A s a stylist, it’s natural to want security when you’re first starting out, and working on commission can help to provide this. As your skills and confidence improve, however, you may want more, including control of your time, your earnings, and your clientele. Here are just a few of the benefits you’ll gain from renting a suite or booth in a salon versus working for commission.
1. Who’s the boss?
The greatest benefit of renting a chair or suite in a salon is that you are virtually your own boss. All the salon expects from you is that you pay your rent.
Rather than turning over a percentage of all that you earn, you can pay a flat rate. From there it’s up to you to set your schedule and even set your prices. If you’re interested in seeing how your earnings might compare to your current, commission situation, check out this profit calculator from Salon and Spa Galleria:
What’s even better is that you’ll have facilities at your disposal that you’re not responsible for maintaining. Naturally, you’ll have to keep your own space clean, and you can certainly participate in cleaning around the shop if you have time and you’re so inclined.
Unlike a typical employee, however, you won’t necessarily be required to participate in maintenance or whatever other tasks the owner at a commissioned salon might set. There might even be staff on hand for such tasks. Like any independent business owner, you’ll have to manage your own clientele, inventory, and supplies, but the upside is that they all belong to you, so to speak.
2. Choose a salon you like
If you’re building your own business and expanding your clientele, you want to choose a salon that can help you to build a good reputation. Your workspace reflects on you, just as your behavior reflects on your workspace, so you want to choose a salon that suits your aesthetic, your clientele, and your career goals.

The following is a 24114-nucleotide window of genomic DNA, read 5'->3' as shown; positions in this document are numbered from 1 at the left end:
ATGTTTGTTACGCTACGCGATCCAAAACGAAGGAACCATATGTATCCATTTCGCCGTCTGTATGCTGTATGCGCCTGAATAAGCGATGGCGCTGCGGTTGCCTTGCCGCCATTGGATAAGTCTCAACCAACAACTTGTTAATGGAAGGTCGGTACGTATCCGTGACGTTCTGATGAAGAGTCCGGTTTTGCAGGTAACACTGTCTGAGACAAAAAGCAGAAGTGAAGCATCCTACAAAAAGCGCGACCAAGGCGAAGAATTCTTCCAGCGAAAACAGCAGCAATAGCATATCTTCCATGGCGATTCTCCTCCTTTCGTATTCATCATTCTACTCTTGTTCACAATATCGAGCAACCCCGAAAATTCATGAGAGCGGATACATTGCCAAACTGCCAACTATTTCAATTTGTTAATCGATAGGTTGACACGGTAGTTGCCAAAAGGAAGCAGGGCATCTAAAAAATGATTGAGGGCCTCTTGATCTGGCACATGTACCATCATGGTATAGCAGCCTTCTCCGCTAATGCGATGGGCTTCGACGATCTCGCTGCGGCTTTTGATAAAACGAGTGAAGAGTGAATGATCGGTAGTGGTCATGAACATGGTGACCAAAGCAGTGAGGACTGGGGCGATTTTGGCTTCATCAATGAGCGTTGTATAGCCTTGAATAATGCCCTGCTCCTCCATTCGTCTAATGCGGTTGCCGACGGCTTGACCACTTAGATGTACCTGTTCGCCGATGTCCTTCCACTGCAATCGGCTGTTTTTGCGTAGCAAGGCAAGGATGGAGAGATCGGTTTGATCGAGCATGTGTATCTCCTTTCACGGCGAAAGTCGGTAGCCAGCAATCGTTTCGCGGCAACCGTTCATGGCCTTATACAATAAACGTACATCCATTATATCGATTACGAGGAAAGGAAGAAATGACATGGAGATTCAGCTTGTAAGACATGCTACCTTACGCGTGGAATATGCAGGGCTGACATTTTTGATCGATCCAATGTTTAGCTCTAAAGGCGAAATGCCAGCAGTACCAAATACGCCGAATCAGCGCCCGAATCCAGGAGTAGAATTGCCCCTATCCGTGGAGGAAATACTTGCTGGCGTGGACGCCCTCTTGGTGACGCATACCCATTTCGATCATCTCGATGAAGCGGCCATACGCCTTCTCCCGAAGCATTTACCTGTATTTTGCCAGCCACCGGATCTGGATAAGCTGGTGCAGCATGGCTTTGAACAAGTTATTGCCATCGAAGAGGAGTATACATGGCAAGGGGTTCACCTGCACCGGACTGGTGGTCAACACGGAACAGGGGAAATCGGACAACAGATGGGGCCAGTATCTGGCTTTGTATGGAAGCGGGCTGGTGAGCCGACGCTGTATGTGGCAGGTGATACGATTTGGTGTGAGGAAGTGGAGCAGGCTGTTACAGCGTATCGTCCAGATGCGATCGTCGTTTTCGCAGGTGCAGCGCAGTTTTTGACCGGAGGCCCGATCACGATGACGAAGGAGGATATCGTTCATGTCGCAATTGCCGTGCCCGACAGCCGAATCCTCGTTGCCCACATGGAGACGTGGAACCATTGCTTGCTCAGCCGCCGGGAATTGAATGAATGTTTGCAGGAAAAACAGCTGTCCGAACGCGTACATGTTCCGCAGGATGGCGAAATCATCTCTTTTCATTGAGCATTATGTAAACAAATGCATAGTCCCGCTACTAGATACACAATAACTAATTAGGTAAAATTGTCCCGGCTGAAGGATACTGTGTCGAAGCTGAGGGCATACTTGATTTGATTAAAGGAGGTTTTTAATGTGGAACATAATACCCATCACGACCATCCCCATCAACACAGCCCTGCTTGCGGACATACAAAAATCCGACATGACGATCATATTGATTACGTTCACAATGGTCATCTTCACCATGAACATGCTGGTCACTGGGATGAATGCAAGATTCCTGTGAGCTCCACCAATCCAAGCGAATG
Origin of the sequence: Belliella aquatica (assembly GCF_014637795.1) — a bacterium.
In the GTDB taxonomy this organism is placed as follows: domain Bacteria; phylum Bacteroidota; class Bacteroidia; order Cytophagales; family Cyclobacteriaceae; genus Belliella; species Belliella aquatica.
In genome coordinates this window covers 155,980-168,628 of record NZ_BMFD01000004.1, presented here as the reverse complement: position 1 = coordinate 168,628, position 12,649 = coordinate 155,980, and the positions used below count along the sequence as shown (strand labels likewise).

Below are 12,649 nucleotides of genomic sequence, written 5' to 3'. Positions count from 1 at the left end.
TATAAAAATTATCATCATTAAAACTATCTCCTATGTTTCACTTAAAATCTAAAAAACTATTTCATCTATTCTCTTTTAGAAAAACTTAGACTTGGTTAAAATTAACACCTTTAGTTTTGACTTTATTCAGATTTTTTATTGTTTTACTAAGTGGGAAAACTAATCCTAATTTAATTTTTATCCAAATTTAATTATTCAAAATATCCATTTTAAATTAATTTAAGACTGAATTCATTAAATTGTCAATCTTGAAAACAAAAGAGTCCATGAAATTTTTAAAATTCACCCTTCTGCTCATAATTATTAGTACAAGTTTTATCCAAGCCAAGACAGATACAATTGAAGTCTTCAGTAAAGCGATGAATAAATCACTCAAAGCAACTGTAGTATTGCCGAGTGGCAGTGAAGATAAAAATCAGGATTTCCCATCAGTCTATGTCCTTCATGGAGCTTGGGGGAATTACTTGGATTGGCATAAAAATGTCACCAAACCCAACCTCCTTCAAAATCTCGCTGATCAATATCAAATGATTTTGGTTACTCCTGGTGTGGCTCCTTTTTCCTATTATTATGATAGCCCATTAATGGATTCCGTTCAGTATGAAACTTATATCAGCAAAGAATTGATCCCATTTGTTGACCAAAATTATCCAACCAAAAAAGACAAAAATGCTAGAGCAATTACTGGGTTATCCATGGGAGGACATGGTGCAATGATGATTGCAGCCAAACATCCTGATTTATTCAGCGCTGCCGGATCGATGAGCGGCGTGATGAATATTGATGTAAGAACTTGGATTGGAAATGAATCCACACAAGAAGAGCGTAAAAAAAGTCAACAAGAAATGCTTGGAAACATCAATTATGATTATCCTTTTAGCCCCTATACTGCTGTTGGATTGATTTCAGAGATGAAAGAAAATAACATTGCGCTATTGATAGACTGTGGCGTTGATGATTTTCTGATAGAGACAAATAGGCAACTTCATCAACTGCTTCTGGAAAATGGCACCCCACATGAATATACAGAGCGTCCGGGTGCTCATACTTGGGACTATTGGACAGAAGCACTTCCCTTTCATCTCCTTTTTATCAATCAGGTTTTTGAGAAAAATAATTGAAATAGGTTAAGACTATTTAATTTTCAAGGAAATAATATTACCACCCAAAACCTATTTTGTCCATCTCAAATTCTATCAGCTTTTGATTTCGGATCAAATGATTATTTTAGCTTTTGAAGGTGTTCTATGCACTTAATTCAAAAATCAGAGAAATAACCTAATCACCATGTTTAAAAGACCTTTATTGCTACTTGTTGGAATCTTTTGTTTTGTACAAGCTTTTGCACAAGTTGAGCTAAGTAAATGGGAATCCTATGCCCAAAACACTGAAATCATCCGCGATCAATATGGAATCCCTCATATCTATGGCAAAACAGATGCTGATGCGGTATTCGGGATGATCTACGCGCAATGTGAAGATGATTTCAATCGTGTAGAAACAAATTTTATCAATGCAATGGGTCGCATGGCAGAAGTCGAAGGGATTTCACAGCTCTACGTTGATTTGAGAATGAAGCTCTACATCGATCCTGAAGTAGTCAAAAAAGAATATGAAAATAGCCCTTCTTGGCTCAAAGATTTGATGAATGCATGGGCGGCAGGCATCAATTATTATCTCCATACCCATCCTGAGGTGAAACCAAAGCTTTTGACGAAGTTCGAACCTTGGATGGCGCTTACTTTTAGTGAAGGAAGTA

Not every stylist is going to fit in perfectly at every salon. When you rent a booth or suite instead of working as an employee at a salon, you enjoy greater flexibility to move if you need to.
Suppose you start out in one Dallas location and you struggle to gain clientele, or you clash with another stylist renting space in the salon. You can always move to a different location and take your clients with you. If you work for commission, the salon owns the clients in most cases, so if you decide to leave you’ll have to start all over.
Many salons seeking stylists to rent space are willing to compete for your business in a variety of ways, such as offering opportunities for free rent for a set number of weeks, providing a personal web page and marketing programs, and even delivering complimentary WiFi and entertainment options (like HDTVs and cable service) for your clients to enjoy.
5. Run your own promotions
Renting a suite or booth in a salon allows for a good deal of autonomy, including the option to run your own promotions, such as offering discounts, deals, or coupons, or starting a referral program. It’s best to check with the salon owner beforehand, however, to make sure this is in keeping with the image the salon wishes to promote.